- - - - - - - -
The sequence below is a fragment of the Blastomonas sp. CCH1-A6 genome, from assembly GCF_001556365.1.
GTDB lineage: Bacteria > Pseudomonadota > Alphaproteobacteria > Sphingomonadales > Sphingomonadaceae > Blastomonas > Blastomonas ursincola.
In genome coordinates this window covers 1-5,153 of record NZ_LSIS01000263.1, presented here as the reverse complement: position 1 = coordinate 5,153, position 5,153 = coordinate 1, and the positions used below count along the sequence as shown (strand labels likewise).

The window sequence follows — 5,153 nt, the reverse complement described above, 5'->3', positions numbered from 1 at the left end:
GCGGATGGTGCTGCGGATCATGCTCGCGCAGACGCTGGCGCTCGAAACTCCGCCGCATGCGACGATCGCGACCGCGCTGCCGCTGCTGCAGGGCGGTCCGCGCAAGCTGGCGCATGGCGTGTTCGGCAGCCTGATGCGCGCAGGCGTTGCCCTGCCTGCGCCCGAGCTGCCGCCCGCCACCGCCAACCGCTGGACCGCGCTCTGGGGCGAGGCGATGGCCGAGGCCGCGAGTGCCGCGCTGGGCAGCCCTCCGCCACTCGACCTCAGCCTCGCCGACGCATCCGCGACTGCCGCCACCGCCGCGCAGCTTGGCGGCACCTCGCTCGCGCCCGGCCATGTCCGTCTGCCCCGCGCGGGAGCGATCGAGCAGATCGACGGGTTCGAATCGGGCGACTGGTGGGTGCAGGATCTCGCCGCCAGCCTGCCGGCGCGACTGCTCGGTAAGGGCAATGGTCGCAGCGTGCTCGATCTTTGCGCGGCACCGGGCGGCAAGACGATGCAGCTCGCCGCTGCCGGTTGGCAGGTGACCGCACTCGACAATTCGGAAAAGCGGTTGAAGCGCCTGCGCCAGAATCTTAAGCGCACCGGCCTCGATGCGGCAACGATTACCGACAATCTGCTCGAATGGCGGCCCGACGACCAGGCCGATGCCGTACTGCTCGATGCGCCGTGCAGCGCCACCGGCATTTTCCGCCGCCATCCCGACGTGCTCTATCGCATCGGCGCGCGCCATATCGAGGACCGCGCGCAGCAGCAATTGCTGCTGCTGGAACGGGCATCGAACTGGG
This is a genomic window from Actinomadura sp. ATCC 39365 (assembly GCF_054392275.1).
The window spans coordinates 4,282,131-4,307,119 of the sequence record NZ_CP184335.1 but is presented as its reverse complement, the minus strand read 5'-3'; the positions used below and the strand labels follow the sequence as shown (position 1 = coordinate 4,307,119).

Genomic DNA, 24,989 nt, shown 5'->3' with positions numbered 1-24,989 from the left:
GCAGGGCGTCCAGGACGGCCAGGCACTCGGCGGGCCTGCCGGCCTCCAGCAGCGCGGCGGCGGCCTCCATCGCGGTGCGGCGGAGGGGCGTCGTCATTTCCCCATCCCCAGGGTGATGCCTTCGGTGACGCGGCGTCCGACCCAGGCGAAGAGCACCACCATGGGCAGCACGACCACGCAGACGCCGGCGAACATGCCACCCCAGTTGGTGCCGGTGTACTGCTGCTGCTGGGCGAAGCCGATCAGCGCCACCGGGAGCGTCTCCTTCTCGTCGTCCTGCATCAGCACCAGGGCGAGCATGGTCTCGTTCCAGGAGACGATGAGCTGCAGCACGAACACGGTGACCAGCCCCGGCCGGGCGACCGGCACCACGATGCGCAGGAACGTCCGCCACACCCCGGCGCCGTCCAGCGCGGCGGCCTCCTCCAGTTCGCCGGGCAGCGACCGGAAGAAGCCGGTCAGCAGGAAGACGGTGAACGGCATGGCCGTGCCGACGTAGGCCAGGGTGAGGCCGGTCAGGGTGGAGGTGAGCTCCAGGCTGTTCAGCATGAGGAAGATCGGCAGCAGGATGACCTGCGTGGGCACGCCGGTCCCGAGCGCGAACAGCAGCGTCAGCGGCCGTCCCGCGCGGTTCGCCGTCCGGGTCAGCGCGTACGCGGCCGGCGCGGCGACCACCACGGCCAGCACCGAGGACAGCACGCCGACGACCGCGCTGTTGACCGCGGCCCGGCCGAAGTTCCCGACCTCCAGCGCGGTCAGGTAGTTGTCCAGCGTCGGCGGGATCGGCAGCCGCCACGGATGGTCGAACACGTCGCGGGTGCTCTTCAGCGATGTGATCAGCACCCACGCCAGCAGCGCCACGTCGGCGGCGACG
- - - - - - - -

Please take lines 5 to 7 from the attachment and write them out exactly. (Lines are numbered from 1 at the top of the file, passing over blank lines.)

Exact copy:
GCGGATGGTGCTGCGGATCATGCTCGCGCAGACGCTGGCGCTCGAAACTCCGCCGCATGCGACGATCGCGACCGCGCTGCCGCTGCTGCAGGGCGGTCCGCGCAAGCTGGCGCATGGCGTGTTCGGCAGCCTGATGCGCGCAGGCGTTGCCCTGCCTGCGCCCGAGCTGCCGCCCGCCACCGCCAACCGCTGGACCGCGCTCTGGGGCGAGGCGATGGCCGAGGCCGCGAGTGCCGCGCTGGGCAGCCCTCCGCCACTCGACCTCAGCCTCGCCGACGCATCCGCGACTGCCGCCACCGCCGCGCAGCTTGGCGGCACCTCGCTCGCGCCCGGCCATGTCCGTCTGCCCCGCGCGGGAGCGATCGAGCAGATCGACGGGTTCGAATCGGGCGACTGGTGGGTGCAGGATCTCGCCGCCAGCCTGCCGGCGCGACTGCTCGGTAAGGGCAATGGTCGCAGCGTGCTCGATCTTTGCGCGGCACCGGGCGGCAAGACGATGCAGCTCGCCGCTGCCGGTTGGCAGGTGACCGCACTCGACAATTCGGAAAAGCGGTTGAAGCGCCTGCGCCAGAATCTTAAGCGCACCGGCCTCGATGCGGCAACGATTACCGACAATCTGCTCGAATGGCGGCCCGACGACCAGGCCGATGCCGTACTGCTCGATGCGCCGTGCAGCGCCACCGGCATTTTCCGCCGCCATCCCGACGTGCTCTATCGCATCGGCGCGCGCCATATCGAGGACCGCGCGCAGCAGCAATTGCTGCTGCTGGAACGGGCATCGAACTGGG
This is a genomic window from Actinomadura sp. ATCC 39365 (assembly GCF_054392275.1).
The window spans coordinates 4,282,131-4,307,119 of the sequence record NZ_CP184335.1 but is presented as its reverse complement, the minus strand read 5'-3'; the positions used below and the strand labels follow the sequence as shown (position 1 = coordinate 4,307,119).